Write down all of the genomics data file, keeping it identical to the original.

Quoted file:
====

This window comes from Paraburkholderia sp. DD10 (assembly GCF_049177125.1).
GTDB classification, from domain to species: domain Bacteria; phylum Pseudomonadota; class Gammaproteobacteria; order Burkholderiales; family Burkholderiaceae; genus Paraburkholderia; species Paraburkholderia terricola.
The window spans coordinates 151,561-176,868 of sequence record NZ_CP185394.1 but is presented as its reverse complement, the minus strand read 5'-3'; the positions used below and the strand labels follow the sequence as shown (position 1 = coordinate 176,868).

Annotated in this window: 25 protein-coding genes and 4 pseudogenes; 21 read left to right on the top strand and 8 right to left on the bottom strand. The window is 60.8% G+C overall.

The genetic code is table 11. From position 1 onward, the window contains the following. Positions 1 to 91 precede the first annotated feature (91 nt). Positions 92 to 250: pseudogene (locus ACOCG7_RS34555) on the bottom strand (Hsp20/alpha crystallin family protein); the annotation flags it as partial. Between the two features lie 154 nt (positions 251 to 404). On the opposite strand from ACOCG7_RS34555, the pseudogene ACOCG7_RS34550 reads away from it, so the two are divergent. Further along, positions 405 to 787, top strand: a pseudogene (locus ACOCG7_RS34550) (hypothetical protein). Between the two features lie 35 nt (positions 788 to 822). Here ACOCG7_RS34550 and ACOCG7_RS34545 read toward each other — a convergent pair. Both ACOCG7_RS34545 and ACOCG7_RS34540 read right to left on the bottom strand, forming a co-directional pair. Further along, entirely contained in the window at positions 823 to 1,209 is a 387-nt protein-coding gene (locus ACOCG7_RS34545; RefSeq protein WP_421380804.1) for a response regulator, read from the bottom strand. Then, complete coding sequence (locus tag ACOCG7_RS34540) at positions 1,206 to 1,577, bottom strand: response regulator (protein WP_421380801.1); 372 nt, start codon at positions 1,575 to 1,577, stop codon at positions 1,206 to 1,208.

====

This window comes from Paraburkholderia sp. DD10 (assembly GCF_049177125.1).
GTDB classification, from domain to species: domain Bacteria; phylum Pseudomonadota; class Gammaproteobacteria; order Burkholderiales; family Burkholderiaceae; genus Paraburkholderia; species Paraburkholderia terricola.
The window spans coordinates 151,561-176,868 of sequence record NZ_CP185394.1 but is presented as its reverse complement, the minus strand read 5'-3'; the positions used below and the strand labels follow the sequence as shown (position 1 = coordinate 176,868).

Annotated in this window: 25 protein-coding genes and 4 pseudogenes; 21 read left to right on the top strand and 8 right to left on the bottom strand. The window is 60.8% G+C overall.

The genetic code is table 11. From position 1 onward, the window contains the following. Positions 1 to 91 precede the first annotated feature (91 nt). Positions 92 to 250: pseudogene (locus ACOCG7_RS34555) on the bottom strand (Hsp20/alpha crystallin family protein); the annotation flags it as partial. Between the two features lie 154 nt (positions 251 to 404). On the opposite strand from ACOCG7_RS34555, the pseudogene ACOCG7_RS34550 reads away from it, so the two are divergent. Further along, positions 405 to 787, top strand: a pseudogene (locus ACOCG7_RS34550) (hypothetical protein). Between the two features lie 35 nt (positions 788 to 822). Here ACOCG7_RS34550 and ACOCG7_RS34545 read toward each other — a convergent pair. Both ACOCG7_RS34545 and ACOCG7_RS34540 read right to left on the bottom strand, forming a co-directional pair. Further along, entirely contained in the window at positions 823 to 1,209 is a 387-nt protein-coding gene (locus ACOCG7_RS34545; RefSeq protein WP_421380804.1) for a response regulator, read from the bottom strand. Then, complete coding sequence (locus tag ACOCG7_RS34540) at positions 1,206 to 1,577, bottom strand: response regulator (protein WP_421380801.1); 372 nt, start codon at positions 1,575 to 1,577, stop codon at positions 1,206 to 1,208.